What is a tooth?

Teeth consist of a crown and root, which are formed by three structures; enamel, dentine, and pulp.

  • Enamel covers the crown and is the hardest tissue in the body
  • Dentine is the major part of the tooth
  • Pulp contains nerves and blood vessels

The root of each tooth is attached to the jaw bone. The bone is covered by soft gum tissue, which forms a cuff around the neck of the tooth.

What are Interdental spaces?

Interdental spaces are the areas between the teeth.

What is plaque?

Plaque is a film of bacteria which forms on the tooth surface. Plaque is responsible for the two most common oral diseases; tooth decay and gum disease.

The mouth contains millions of bacteria; they stick to the surface of your teeth and quickly multiply to form plaque.

What is tartar?

Tartar (calculus) is formed when calcium in the saliva combine with plaque to make it hard. Once tartar has formed, it can only be removed by your dentist or hygienist.

Regular, effective plaque removal is the best way to prevent build-up of tartar.

What is periodontal disease?

The early stage of periodontal disease is called gingivitis and is reversible. If not treated gingivitis can develop into periodontitis.

Periodontal disease is characterised by inflammation of the tissues supporting the teeth. If plaque is allowed to build up on teeth, periodontal disease develops.

What are the signs of periodontal disease?

Periodontal disease may go unnoticed until it is quite advanced. However, most people will notice some of the following signs:

  • Red, swollen gums
  • Bleeding gums
  • Bad breath
  • Bad taste
  • Teeth drifting apart
  • Loose teeth

A classic sign of gingivitis is when gums bleed during brushing and this is often the first indication of periodontal disease.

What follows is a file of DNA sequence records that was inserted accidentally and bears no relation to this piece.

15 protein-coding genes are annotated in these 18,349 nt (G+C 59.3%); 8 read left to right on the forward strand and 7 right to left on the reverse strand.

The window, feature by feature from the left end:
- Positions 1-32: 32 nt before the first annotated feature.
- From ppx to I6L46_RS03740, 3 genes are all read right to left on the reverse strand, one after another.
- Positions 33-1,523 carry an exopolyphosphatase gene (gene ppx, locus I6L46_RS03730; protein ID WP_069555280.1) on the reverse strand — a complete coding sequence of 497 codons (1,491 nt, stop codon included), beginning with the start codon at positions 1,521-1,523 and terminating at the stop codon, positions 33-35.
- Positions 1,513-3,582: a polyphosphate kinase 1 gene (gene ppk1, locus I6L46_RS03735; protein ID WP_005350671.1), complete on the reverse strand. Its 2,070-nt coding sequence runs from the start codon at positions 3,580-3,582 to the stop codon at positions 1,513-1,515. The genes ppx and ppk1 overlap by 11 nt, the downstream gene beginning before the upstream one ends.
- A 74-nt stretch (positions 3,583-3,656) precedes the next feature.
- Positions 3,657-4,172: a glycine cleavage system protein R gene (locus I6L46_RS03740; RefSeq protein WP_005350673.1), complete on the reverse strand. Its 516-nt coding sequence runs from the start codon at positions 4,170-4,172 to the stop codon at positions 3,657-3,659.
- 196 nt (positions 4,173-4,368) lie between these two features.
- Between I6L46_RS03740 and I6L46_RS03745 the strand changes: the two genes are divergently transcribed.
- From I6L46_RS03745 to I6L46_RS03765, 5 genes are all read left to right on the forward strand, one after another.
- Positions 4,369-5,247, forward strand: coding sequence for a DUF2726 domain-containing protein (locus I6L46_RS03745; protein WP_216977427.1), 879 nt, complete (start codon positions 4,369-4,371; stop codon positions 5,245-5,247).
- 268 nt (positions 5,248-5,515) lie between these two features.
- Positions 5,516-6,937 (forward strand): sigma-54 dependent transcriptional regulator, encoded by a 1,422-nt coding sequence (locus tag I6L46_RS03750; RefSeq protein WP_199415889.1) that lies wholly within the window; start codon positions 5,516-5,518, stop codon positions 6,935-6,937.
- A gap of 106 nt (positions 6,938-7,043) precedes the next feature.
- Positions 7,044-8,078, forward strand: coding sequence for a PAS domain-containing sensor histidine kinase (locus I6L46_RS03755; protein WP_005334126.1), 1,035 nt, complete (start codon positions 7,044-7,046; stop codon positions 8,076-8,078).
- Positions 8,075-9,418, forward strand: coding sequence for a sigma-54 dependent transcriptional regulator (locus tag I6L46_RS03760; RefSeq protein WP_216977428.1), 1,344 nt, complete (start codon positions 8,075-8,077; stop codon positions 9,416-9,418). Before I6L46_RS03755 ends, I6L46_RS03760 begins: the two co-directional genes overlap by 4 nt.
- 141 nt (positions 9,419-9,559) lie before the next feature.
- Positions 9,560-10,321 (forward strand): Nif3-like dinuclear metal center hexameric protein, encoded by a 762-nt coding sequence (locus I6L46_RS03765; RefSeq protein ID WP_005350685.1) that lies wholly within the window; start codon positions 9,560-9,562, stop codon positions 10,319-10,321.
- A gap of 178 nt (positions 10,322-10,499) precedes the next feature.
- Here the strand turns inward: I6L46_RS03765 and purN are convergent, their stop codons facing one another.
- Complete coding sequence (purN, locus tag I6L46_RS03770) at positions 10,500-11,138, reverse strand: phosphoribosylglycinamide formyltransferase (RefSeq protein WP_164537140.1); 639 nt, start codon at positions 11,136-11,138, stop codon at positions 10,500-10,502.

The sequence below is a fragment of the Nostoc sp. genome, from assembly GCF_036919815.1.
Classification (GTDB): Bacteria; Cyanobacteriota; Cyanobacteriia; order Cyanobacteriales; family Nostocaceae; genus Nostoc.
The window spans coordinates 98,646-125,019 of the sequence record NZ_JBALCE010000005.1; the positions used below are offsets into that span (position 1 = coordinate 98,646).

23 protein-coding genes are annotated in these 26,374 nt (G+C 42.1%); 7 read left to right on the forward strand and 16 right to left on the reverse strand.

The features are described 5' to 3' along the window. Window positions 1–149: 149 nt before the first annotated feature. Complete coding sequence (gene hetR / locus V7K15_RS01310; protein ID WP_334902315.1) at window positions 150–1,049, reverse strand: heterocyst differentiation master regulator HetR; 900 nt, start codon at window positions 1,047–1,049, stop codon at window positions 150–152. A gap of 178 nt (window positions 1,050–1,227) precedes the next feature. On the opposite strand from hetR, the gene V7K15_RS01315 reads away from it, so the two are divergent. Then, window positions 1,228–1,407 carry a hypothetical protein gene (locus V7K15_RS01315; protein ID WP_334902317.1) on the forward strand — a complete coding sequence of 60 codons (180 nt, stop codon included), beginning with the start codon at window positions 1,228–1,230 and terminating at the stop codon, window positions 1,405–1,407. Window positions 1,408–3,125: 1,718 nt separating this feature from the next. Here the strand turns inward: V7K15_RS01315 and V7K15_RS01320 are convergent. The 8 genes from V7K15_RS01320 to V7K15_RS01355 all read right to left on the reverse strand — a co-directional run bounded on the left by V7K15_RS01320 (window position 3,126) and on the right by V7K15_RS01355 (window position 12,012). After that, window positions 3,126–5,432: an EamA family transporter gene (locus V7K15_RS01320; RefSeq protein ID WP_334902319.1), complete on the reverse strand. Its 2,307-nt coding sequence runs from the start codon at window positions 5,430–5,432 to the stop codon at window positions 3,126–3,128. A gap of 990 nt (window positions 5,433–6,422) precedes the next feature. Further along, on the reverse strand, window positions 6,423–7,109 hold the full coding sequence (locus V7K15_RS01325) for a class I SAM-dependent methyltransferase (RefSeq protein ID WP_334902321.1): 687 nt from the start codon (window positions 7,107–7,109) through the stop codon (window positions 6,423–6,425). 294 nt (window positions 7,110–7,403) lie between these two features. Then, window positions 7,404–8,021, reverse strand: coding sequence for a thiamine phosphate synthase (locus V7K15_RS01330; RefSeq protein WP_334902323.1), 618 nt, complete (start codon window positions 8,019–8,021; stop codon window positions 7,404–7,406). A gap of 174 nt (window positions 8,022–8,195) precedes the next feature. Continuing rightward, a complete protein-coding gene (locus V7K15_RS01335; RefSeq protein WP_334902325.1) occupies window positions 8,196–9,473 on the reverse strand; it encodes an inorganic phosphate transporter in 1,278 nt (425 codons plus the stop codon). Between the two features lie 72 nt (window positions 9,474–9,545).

Can gingivitis be treated?

Yes. Gingivitis can be treated relatively easily with very good results.

Your dentist or hygienist will ensure your teeth are free from tartar and show you how to clean your teeth properly.

After treatment, thorough cleaning twice a day will ensure that your gums will stay firm and healthy.

Can periodontitis be treated?

Yes. Treatment will depend on how far the damage to the supporting tissues has gone.

Your dentist or hygienist will remove any deposits such as tartar (calculus) or plaque, from pockets around affected teeth.

Can gingivitis and periodontitis recur?

Yes. If you go back to your old teeth cleaning habits the problem can return. That is why it is important that you brush your teeth thoroughly twice daily using toothbrush and floss. Your dental professional will advise you on which toothbrush and toothpaste to use.

Interdental cleaning requires specific tools

In addition to regular tooth brushing dental professionals may recommend aids such as floss or interdental toothbrushes for cleaning the spaces between teeth.

Dental floss

Floss is most effective for narrow interdental spaces. It will be more suitable for younger people who have narrower interdental spaces.

 

 

Interdental brushes

Interdental brushes allow thorough cleaning of interdental spaces. They can clean efficiently between the teeth and are adapted for wider spaces, which make them suitable for older people.

 

 

Smile with confidence!

A smile can tell a lot about your personality, mood, and honesty. But most noticeably, your oral health.

Everyday care routines are essential for maintaining good oral health. A proper toothbrush and the right toothpaste are the basic tools you need to keep your teeth and gums healthy for life.

This leaflet gives you an easy-to-understand insight into the workings of your teeth and how you, together with your dental professional, can help maintain healthy teeth and gums.

We are Here to Help You

Contact Info
Clayhall Dental Care137 Clayhall Avenue,Ilford,Essex IG5 0PN
020 8550 2777
info@clayhalldental.co.uk
Mon - Thu: 9:00am - 6:00pm Fri 9:00 am - 3:30 pmSat-Sun: Closed

Clayhall Dental Care © 2020. All rights reserved.

Welcome Back

Dear Patient

We hope this you and your family are in good health. We are pleased to say that as from Monday 8 June, our surgery will re-open, initially for emergency appointments only. Our global and local communities have been through a lot over the last few months, and all of us are looking forward to resuming our normal habits and routines. While many things have changed, one thing has remained the same: our commitment to your health and safety.

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